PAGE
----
The fifth Stanford Kyoto Trans-Asian Dialogue focused on these issues surrounding the impact of digital media. The Dialogue brought together scholars, policy experts, and practitioners from the media, from Stanford University and from throughout Asia. Selected participants will start each session of the Dialogue with stimulating, brief presentations. Participants from around the region engaged in off-the-record discussion and exchange of views. The final report from the Dialogue will be published on this page as soon as it has been completed.
The Walter H. Shorenstein Asia-Pacific Research Center (Shorenstein APARC) established the Stanford Kyoto Trans-Asian Dialogue in 2009 to facilitate conversation about current Asia-Pacific issues with far-reaching global implications. Scholars from Stanford University and various Asian countries start each session of the two-day event with stimulating, brief presentations, which are followed by engaging, off-the-record discussion. Each Dialogue closes with a public symposium and reception, and a final report is published on the Shorenstein APARC website.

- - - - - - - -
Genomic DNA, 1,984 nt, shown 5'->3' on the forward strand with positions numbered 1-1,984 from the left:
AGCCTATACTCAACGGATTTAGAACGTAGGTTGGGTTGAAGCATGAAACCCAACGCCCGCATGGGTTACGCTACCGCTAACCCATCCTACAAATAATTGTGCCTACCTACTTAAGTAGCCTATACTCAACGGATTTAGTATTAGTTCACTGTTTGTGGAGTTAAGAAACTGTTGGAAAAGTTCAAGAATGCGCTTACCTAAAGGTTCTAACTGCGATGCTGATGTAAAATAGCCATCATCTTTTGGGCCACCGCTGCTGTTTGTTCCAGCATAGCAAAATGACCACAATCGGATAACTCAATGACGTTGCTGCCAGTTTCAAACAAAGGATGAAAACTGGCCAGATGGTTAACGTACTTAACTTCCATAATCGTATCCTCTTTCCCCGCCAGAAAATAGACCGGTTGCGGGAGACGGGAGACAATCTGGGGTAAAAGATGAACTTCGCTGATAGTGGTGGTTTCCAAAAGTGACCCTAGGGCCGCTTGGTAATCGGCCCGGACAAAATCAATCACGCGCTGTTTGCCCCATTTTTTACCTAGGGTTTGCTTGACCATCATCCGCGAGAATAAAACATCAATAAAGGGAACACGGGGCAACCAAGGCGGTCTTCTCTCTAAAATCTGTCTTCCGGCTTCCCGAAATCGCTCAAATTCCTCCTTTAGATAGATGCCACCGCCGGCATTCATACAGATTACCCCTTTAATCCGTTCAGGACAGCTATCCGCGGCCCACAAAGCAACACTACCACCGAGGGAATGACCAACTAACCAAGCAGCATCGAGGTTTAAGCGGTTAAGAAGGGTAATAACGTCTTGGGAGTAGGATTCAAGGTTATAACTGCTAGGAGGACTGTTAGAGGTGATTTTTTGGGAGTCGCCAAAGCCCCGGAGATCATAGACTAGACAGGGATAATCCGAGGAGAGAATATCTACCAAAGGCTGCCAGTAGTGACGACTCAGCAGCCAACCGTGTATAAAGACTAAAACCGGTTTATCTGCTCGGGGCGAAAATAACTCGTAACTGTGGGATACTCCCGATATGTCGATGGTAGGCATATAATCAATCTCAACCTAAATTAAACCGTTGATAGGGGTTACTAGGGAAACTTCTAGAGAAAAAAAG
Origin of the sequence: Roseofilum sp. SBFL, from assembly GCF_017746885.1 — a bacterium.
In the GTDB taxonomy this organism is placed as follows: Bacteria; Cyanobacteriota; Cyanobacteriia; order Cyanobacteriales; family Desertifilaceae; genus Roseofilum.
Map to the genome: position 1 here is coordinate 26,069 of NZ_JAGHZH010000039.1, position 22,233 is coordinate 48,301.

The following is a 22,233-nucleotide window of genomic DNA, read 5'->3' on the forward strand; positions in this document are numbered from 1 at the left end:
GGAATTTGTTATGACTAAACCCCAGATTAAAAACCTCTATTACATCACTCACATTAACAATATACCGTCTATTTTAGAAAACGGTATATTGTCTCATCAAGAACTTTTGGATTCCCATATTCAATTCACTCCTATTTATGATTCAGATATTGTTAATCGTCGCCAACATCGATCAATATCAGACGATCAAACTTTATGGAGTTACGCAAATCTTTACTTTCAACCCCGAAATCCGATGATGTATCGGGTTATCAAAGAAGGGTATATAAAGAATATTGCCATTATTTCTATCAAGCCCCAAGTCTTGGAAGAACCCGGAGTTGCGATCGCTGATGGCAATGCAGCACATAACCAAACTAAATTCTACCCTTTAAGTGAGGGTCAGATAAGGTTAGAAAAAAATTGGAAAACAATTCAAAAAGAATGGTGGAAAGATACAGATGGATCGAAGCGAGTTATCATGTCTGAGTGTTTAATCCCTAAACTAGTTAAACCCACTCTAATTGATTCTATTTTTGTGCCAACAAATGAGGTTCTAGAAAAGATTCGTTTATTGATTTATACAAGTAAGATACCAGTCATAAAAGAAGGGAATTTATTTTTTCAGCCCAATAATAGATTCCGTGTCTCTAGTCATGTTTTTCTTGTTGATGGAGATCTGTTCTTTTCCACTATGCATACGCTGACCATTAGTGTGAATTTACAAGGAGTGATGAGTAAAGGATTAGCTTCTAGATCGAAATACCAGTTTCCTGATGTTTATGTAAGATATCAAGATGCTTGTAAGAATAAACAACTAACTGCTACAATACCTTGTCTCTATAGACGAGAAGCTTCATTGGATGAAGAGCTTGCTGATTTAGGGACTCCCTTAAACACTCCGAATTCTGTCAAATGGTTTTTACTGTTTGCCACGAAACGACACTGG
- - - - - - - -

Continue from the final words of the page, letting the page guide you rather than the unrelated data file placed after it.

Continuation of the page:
Previous Dialogues have brought together a diverse range of experts and opinion leaders from Japan, South Korea, China, Vietnam, Thailand, Indonesia, Singapore, India, Australia, and the United States. Participants have explored issues such as the global environmental and economic impacts of energy usage in Asia and the United States; the question of building an East Asian regional organization; and addressing the dramatic demographic shift that is taking place in Asia.
The annual Stanford Kyoto Trans-Asian Dialogue is made possible through the generosity of the City of Kyoto, the Freeman Spogli Institute for International Studies at Stanford University, and Yumi and Yasunori Kaneko.